Graph analysis combining numerical, statistical, and streaming techniques
Fairbanks, James Paul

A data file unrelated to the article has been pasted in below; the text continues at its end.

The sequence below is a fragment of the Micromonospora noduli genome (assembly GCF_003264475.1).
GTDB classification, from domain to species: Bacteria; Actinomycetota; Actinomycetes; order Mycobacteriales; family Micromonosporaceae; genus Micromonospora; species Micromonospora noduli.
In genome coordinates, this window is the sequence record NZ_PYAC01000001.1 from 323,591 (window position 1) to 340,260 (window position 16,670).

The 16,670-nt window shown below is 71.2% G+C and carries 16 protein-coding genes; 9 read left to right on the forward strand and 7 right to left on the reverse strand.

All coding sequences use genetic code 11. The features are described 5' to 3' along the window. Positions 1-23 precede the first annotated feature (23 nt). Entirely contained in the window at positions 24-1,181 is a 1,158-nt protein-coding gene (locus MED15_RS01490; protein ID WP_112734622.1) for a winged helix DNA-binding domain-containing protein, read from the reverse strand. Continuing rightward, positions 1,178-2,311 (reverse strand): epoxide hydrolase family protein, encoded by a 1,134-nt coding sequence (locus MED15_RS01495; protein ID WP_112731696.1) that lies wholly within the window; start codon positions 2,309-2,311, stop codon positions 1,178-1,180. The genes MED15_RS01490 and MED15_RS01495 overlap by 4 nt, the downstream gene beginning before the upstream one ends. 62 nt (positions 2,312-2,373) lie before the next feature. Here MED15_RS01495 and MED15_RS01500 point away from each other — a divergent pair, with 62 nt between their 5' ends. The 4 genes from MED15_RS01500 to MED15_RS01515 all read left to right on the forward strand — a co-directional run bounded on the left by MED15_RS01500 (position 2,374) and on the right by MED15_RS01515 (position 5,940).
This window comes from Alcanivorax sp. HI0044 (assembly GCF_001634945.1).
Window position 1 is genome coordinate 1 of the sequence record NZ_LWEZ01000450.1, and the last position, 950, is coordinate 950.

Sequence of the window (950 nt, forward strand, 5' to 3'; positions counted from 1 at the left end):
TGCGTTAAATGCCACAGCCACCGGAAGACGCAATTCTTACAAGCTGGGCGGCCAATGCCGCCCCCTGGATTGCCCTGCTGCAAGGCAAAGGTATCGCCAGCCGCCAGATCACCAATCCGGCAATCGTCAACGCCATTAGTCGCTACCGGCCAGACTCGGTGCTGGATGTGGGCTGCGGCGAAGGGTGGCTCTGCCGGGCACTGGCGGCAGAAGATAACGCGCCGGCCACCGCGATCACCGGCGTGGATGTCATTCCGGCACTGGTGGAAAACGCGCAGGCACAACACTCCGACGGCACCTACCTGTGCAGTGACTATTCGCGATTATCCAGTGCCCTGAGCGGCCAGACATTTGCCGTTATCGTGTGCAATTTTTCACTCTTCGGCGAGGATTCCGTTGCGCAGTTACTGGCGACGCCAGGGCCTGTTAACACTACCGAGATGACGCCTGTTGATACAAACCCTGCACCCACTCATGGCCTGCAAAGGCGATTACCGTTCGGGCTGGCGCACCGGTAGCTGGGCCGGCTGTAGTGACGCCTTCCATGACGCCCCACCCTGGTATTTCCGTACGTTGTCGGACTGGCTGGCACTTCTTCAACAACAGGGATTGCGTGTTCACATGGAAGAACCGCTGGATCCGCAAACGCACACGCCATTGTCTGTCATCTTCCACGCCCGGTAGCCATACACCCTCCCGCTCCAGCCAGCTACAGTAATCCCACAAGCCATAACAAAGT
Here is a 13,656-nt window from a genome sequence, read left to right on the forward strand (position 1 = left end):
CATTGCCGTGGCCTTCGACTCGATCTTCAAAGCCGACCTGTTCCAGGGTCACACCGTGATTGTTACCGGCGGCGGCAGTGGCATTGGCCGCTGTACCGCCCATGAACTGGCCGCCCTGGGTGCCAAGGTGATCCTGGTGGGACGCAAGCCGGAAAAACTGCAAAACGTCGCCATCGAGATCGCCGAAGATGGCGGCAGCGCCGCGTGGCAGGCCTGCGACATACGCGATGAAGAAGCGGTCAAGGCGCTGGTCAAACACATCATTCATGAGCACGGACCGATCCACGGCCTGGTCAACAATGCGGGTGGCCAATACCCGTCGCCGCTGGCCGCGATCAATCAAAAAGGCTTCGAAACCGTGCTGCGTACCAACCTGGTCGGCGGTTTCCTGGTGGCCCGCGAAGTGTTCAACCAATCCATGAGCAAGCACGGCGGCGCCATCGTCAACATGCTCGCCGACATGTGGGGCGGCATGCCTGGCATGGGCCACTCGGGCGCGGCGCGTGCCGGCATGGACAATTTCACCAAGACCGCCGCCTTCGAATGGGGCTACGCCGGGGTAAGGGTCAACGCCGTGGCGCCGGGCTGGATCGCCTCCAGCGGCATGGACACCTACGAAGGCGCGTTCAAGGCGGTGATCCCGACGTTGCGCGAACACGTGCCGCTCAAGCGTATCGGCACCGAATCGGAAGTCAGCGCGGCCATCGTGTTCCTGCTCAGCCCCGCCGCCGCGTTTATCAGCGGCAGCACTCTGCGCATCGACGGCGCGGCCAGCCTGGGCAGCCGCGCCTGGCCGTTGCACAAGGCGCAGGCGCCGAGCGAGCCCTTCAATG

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Graph analysis uses graph data collected on a physical, biological, or social phenomena to shed light on the underlying dynamics and behavior of the agents in that system. Many fields contribute to this topic including graph theory, algorithms, statistics, machine learning, and linear algebra. This dissertation advances a novel framework for dynamic graph analysis that combines numerical, statistical, and streaming algorithms to provide deep understanding into evolving networks. For example, one can be interested in the changing influence structure over time. These disparate techniques each contribute a fragment to understanding the graph; however, their combination allows us to understand dynamic behavior and graph structure. Spectral partitioning methods rely on eigenvectors for solving data analysis problems such as clustering. Eigenvectors of large sparse systems must be approximated with iterative methods. This dissertation analyzes how data analysis accuracy depends on the numerical accuracy of the eigensolver. This leads to new bounds on the residual tolerance necessary to guarantee correct partitioning. We present a novel stopping criterion for spectral partitioning guaranteed to satisfy the Cheeger inequality along with an empirical study of the performance on real world networks such as web, social, and e-commerce networks. This work bridges the gap between numerical analysis and computational data analysis.